Gaming and eSports are very popular right now, especially Call of Duty shoot-em-up games and sports-focused games like NBA 2K20 and Madden NFL 20. That’s one reason why Outsports is joining SB Nation and our sister sites in sharing stories related to video games over the next two weeks.
Check out this list of the most popular games of the year (as of February) and, no surprise, not one of my favorite games is included. Not. Even. One.
That’s because all of my favorites were popular before the writers and editors of that magazine were born. More than likely, you also were not yet among us, but set that aside, so that you can learn about and enjoy the video games of yesteryear. When I wasn’t playing with my dinosaur, here are the games I enjoyed, as a young, closeted, transgender Mets and Islanders fan, growing up on Long Island.
“Beep. Beep, Beep. Brrrr!” Pong actually wasn’t the first video game, but Atari’s version was the first popular one. The idea of taking on a computer in a game of electronic table tennis was intriguing, and from the arcade to the home, Pong caught on fast.
For me, it was the answer to my prayers, although not right away: In 1972, I was 8 years old and known as the new kid in town with the thick Queens accent, with few friends and more than enough enemies. I was a nerd and a friend to the other friendless boys, a failure as an athlete, and a constant target of bullies who mocked my last name and called me a faggot. At that time, Pong was only available in bars and arcades, unless you had a Magnavox Odyssey system and that brand of TV. We didn’t.
But in 1975, when Sears started selling a home console of Pong, I was among the first to own one, and soon friends came calling. And when I was home alone, I could play against the computer to sharpen my skills. The game may be simple but the history of Pong is quite complex, and something few of us, even me, care to revisit, but you can learn all about it by clicking here.
You can also play Pong, online, by clicking here.
The Odyssey2: 1978
“Beep, boop, dadaaa!” My parents bought me this home system, a rival to Atari, when I was 14. Like Atari, the second-generation Odyssey2 played cartridge games, but it also boasted a computer-style keyboard interface. On every trip we made to Crazy Eddie’s electronics and appliance store, I tried convincing my folks to buy me a new game. This new Magnavox game no longer required that brand of TV, but its graphics were extremely crude representations of sports and other games, as you can see in this review, as well as in the simulated game below. In the Odyssey2, I had finally found an electronic equivalent of the Mets; they were just as bad on my TV as they were on the field.
Space Invaders: 1978
“Dum dum dum dum dum dum!” This Japanese shooting video game by Taito was developed by Tomohiro Nishikado, who counted among his inspirations the film, “Star Wars,” which had premiered just a year before Space Invaders hit the arcade. It would become an Atari home game in 1980.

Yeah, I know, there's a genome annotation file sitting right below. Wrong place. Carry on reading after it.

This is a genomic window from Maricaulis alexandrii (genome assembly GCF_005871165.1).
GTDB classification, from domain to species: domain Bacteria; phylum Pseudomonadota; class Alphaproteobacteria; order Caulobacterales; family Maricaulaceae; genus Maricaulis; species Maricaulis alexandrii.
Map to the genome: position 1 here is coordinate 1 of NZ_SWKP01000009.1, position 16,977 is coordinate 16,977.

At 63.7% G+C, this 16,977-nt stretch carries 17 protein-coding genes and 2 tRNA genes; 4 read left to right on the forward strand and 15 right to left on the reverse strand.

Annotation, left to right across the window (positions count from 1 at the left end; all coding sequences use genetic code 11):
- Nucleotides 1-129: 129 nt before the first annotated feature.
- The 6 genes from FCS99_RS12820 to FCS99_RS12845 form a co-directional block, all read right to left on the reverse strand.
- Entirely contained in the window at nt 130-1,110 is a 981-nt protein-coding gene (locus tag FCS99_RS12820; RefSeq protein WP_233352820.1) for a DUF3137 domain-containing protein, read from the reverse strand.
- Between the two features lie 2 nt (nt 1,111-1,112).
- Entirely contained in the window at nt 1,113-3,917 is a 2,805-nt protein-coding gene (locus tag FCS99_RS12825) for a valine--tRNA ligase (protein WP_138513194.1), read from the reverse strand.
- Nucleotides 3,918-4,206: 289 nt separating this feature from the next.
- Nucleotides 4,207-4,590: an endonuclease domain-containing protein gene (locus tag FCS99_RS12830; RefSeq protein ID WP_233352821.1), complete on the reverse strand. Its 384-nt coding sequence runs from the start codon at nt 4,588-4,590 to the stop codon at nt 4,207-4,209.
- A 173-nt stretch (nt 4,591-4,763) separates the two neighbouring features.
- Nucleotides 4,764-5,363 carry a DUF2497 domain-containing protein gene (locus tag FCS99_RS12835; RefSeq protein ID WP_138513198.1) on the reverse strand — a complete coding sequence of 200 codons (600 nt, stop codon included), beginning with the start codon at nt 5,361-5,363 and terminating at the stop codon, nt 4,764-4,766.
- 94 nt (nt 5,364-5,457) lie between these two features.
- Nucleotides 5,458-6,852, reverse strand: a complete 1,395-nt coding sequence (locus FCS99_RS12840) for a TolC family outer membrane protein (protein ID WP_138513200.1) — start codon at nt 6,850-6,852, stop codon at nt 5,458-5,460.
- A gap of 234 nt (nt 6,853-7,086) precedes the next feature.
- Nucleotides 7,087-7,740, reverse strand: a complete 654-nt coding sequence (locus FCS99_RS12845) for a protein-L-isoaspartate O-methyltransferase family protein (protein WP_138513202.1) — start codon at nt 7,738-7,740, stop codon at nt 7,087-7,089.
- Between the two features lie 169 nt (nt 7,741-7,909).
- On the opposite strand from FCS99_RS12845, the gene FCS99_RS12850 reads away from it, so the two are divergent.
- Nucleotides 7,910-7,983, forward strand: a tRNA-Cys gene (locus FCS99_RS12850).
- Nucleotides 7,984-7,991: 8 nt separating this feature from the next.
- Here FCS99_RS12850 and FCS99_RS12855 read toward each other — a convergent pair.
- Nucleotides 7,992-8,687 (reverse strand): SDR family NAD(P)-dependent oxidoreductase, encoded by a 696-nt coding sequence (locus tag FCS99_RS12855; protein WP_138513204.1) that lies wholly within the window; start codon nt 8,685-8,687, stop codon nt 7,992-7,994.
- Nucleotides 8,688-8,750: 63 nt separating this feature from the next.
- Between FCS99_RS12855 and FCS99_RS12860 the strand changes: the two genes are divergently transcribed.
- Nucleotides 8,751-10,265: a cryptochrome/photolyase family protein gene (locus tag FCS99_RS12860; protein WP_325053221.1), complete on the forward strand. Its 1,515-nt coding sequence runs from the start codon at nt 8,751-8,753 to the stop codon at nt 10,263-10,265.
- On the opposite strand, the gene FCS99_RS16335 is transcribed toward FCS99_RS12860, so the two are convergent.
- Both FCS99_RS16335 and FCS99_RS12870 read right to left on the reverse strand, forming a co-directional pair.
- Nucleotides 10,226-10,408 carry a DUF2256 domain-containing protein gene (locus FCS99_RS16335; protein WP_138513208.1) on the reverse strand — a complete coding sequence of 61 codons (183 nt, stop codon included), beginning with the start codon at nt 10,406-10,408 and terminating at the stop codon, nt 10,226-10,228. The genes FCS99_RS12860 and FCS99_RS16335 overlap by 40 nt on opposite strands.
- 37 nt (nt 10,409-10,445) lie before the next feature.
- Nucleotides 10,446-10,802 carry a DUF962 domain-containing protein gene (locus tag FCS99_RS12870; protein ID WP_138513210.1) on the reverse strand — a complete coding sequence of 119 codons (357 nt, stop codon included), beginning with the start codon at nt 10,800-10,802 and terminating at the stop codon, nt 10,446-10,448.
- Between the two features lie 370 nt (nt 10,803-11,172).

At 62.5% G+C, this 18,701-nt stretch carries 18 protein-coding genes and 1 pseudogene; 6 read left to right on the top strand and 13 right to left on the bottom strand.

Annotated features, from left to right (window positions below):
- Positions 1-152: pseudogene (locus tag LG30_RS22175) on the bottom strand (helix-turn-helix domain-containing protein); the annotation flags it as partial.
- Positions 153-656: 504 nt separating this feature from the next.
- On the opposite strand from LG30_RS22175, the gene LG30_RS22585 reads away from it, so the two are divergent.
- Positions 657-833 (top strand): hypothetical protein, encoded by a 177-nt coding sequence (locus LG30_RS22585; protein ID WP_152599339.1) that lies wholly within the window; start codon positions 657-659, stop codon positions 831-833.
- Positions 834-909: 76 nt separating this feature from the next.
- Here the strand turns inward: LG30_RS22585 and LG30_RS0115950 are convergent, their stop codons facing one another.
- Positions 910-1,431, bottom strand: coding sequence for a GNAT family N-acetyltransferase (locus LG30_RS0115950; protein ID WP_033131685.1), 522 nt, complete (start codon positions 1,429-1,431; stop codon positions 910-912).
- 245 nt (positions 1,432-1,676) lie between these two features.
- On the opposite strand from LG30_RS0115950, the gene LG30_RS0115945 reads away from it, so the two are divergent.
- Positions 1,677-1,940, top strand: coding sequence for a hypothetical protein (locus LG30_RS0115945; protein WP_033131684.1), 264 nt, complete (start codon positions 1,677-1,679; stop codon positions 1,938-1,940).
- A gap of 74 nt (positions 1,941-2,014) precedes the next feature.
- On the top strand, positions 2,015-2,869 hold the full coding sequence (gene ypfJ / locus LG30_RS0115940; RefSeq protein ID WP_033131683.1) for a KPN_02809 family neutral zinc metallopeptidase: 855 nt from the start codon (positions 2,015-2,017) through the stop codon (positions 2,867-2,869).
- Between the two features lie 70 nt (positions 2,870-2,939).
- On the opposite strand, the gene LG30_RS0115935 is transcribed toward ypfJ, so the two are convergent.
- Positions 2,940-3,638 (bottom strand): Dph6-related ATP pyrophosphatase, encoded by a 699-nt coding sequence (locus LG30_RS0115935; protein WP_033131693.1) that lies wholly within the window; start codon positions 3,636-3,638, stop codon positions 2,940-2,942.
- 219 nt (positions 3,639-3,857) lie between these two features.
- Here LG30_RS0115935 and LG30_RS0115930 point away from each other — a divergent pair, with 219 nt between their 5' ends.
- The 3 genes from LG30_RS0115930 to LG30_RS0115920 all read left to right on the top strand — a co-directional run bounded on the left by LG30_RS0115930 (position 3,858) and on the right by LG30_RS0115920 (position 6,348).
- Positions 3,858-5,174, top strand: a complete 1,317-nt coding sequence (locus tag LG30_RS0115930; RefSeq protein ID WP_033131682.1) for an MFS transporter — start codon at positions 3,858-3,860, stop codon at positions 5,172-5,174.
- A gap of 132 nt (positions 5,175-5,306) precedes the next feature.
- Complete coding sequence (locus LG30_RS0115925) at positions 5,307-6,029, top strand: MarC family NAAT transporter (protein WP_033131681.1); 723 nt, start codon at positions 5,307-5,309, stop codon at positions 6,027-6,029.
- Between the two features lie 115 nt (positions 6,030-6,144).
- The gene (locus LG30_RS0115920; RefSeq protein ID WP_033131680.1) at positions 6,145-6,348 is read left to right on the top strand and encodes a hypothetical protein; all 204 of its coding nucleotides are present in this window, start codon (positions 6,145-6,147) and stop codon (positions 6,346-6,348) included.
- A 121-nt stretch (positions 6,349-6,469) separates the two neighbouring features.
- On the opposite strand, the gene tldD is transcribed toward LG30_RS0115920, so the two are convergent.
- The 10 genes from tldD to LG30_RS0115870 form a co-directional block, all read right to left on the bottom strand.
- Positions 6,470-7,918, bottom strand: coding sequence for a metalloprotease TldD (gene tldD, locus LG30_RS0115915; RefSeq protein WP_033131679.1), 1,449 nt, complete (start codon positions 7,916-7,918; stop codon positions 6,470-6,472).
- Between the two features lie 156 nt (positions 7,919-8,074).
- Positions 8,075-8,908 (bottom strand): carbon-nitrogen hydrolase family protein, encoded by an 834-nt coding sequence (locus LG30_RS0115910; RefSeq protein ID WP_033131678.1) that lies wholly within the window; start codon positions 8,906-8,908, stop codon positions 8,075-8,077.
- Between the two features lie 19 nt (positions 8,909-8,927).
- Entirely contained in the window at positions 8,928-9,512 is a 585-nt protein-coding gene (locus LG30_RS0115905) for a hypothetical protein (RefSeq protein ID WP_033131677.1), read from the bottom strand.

“Pew! Pew! Pew! Pew!” Atari’s hit arcade game was my favorite of all the games in the game room at McGinnis’s restaurant, arcade and amusement park in Garden City Park. For years, our tradition would be for my parents to take us to dinner in the restaurant, then tell us to scram; they would give my sister and me a load of quarters to play in the arcade or ride the kiddie rides, while they enjoyed cocktails, dessert and coffee.
Despite its simple white on black imaging, crude graphics and minimal sound effects, Asteroids was a hand-to-eye-coordination challenge that captured hours of my attention and loads of my quarters. Read more about Asteroids and play online by clicking here. Below, a simulated game:
Pac-Man: 1980 and Ms. Pac-Man: 1981
“Wocka wocka wocka wocka!” Pac-Man was the arcade game that defined the 80s as much as Ronald Reagan, Madonna, Michael Jackson, “Back to the Future” and The Simpsons.
The iconic game was invented by Namco in Japan, where it debuted as “Puck-Man” in May 1980, and was released in the U.S. by Midway in October of that year, according to thoughtco.com.
“Puck-Puck” is Japanese for nom-nom, and that’s why this fun maze-chase — in which players try to eat all the fruits and power pellets — was called Puck-Man in Japan. But thoughtco.com says out of fear American vandals might change the names of the arcade consoles to “Fuck-Man,” the U.S. versions were instead called “Pac-Man.”
Pac-Man was conceived as a contrast to the violent themed games, such as Space Invaders, Tail Gunner, and Galaxian. The innovative idea to break away from the shoot-em-up style of arcade game spawned a huge success. By 1981, approximately 250 million games of Pac-Man were being played in the U.S. each week on 100,000 Pac-Man machines.
For me, the debut of Ms. Pac-Man the following year gave me, at age 17, an imaginary transgender role model. Most gamers figured she was just Pac-Man’s girlfriend, but to me, she was Pac-Man finally coming out and claiming her authentic gender. Something I never imagined I would do, 32 years later!
And that’s pretty much when I stopped playing video games. I graduated high school in 1982 and my focus shifted from the arcade to my college studies, concentrating on journalism. As a mom, I’ve been in plenty of arcades since then, but it’s me handing out the quarters now instead of plunking them into slots. And games nowadays cost a helluva lot more than 25-cents.
P.S. I never owned an Atari, but it appears this month Atari fans will be getting a blast from the past. Read all about it here.
What video games are your favorites? Tell us in the comments!